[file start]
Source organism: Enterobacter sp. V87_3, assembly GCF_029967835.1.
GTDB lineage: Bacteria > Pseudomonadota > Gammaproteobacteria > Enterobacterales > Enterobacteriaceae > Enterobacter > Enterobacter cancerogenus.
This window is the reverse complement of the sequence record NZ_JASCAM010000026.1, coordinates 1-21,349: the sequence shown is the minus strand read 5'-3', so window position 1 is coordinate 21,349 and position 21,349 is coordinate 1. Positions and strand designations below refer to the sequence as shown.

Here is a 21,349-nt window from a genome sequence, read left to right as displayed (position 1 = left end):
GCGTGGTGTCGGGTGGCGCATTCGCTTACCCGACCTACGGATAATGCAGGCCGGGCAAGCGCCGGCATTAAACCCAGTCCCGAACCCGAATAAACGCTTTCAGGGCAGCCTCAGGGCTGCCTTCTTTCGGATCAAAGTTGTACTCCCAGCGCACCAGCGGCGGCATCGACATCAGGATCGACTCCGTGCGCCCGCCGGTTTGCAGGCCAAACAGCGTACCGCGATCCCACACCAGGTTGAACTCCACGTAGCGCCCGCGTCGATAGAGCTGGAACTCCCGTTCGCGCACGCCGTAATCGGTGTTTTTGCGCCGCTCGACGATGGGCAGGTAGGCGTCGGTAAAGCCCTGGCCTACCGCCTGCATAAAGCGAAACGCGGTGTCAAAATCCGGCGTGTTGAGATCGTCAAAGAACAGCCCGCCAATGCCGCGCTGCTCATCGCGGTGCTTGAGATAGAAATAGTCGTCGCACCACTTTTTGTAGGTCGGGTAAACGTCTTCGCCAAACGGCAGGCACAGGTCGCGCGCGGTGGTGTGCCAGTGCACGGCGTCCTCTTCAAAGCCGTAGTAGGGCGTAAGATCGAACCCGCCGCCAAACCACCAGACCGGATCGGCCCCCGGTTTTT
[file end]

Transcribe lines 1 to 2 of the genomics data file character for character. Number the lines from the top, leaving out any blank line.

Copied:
Source organism: Enterobacter sp. V87_3, assembly GCF_029967835.1.
GTDB lineage: Bacteria > Pseudomonadota > Gammaproteobacteria > Enterobacterales > Enterobacteriaceae > Enterobacter > Enterobacter cancerogenus.